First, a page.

In capturing an old man plumbing the depths of his life, The Kingdom of Dreams and Madness elevates itself. It would have been easy and still enlightening for Sunada to make this a workplace, process-oriented doc. There is some of that, and it's fascinating to watch Miyazaki work, but watching an icon earnestly question his icon status is the stuff that great documentaries are made of. Sunada surely couldn't have known she would be making this kind of film when Ghibli agreed to let her film. She begins her film with gentle strings over shots of the reverent Ghibli facility, settling on the Totoro cutout that marks the entrance. This is a unique place, but within, a man is grappling with universal regrets and questions as his life's work comes to an end.
To see Miyazaki wonder if everything he's done is worth it, when it so plainly is, is devastating. How can the giddy madness of Spirited Away be the fruit of a mere 'hobby?' How can a man who beautifully instilled rapturous joy in My Neighbor Totoro be such a pessimist? If a pessimist is an optimist that has been disabused of his earlier hope, then Miyazaki fits that bill. In seeing the rise of a more militaristic society within his country, the man who has repeatedly put anti-war messages in his films is coming to terms with their inconsequential nature. Born during WWII, Miyazaki recalls his first memory of fleeing from the fire bombings, and of how his father allowed a family to stay with them after their home burnt down. In awe of his father's generosity, he wonders what that family would think of the world if the door had been shut to them. Those ripples in a communal pond are exactly the kind of impacts that Miyazaki's films have had on peoples' lives, and it's a tragedy if he cannot see it that way.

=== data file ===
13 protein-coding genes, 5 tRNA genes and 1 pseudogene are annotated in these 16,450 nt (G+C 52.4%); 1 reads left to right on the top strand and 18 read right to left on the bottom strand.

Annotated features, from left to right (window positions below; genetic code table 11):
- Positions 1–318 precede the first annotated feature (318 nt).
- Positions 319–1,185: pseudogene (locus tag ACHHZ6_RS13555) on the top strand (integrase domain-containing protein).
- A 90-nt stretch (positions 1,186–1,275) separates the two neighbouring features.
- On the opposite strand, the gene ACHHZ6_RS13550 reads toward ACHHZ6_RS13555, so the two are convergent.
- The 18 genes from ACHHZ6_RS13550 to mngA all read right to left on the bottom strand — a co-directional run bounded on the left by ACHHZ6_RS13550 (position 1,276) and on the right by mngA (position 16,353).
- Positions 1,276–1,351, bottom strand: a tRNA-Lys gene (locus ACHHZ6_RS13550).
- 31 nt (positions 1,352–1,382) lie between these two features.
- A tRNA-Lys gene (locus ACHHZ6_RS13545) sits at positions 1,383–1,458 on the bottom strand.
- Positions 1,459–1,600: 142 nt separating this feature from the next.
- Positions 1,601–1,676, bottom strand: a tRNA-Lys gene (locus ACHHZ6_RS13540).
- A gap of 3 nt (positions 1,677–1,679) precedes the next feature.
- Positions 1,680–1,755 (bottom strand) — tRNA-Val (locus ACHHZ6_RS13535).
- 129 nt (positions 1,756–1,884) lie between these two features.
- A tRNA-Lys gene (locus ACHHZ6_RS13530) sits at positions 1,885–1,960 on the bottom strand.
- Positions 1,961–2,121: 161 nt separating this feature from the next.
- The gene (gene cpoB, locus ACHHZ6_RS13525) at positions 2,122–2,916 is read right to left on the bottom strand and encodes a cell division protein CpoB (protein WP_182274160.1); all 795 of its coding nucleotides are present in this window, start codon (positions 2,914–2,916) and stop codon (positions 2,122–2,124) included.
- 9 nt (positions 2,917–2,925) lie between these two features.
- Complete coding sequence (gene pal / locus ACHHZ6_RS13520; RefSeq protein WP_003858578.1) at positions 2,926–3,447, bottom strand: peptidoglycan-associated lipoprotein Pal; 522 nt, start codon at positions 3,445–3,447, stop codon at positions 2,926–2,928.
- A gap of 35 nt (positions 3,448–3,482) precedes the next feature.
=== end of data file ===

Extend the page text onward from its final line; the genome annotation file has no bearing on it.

Even with his pessimism, Miyazaki is an irresistible figure. His final film also happened to be his most adult, and the only one he says made him cry. The Kingdom of Dreams and Madness ends with his retirement press conference. A few scenes earlier, he wonders if he's happy. If this man, with all he's built and all the happiness he's engendered in his fans, isn't happy, who could be? A-